Most modern instruments include one or more FPGAs (field programmable gate arrays) in their circuitry. Almost all discrete logic is consolidated there, and increasingly vendors are turning to FPGAs to implement DSP (digital signal processing) functions rather than deploying ASICs (application specific integrated circuits) or dedicated DSP chips.
Module vendors in VXI, PXI, and AXIe often deploy FPGAs to perform the interface function to their respective backplanes, in addition to the specific instrument functions of the module. Since modular systems attain much of their speed advantage by avoiding ASCII communication found in traditional instruments, the FPGA creates a memory map interface that, along with the software driver, defines the automation interface of the instrument. Eliminating the processor found on traditional instruments places the FPGA front and center in defining the operation of the module, but often at hardware speeds.
But there is a trend afoot that may be as disruptive as modular instrumentation itself: Giving users the ability to directly customize the FPGA. While the automated test metaphor since the 1970s has been fixed-definition hardware instruments controlled through flexible programming, this recent trend now allows users to program the hardware definition of the instrument itself. That’s Flexibility with a capital F. Maybe all caps, in fact.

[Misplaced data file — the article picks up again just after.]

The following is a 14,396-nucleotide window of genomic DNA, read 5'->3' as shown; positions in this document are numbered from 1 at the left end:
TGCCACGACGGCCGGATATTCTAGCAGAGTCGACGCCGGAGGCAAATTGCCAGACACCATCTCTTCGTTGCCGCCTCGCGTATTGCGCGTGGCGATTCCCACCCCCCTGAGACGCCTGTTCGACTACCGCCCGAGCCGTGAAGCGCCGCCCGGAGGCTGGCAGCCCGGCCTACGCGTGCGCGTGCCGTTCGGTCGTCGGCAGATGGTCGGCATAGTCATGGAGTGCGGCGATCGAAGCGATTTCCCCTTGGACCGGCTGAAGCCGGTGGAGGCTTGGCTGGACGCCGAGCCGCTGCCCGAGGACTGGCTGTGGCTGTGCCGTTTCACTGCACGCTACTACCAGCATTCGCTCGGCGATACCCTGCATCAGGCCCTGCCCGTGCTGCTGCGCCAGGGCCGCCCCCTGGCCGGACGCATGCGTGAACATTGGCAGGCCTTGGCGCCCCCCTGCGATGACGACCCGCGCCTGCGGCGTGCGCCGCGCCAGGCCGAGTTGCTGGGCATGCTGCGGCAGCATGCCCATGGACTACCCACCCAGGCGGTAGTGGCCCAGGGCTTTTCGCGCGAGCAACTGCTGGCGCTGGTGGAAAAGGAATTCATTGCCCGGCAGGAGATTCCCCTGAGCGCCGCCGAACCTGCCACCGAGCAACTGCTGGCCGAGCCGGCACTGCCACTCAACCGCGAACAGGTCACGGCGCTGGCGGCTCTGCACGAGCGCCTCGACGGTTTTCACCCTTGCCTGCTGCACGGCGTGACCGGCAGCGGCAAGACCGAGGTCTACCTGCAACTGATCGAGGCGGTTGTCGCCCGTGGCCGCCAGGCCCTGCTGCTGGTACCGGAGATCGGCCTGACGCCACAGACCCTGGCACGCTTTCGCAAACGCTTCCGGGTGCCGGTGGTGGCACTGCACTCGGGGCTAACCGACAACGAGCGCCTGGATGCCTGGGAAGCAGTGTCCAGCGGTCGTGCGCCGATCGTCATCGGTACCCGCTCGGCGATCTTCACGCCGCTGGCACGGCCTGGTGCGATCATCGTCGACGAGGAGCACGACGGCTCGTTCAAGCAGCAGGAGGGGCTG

David Patterson, known for his pioneering research that led to RAID, clusters and more, is part of a team at UC Berkeley that recently made its RISC-V processor architecture an open source hardware offering. We talk with Patterson and one of his colleagues behind the effort about the opportunities they see, what new kinds of designs they hope to enable and what it means for today’s commercial processor giants such as Intel, ARM and Imagination Technologies.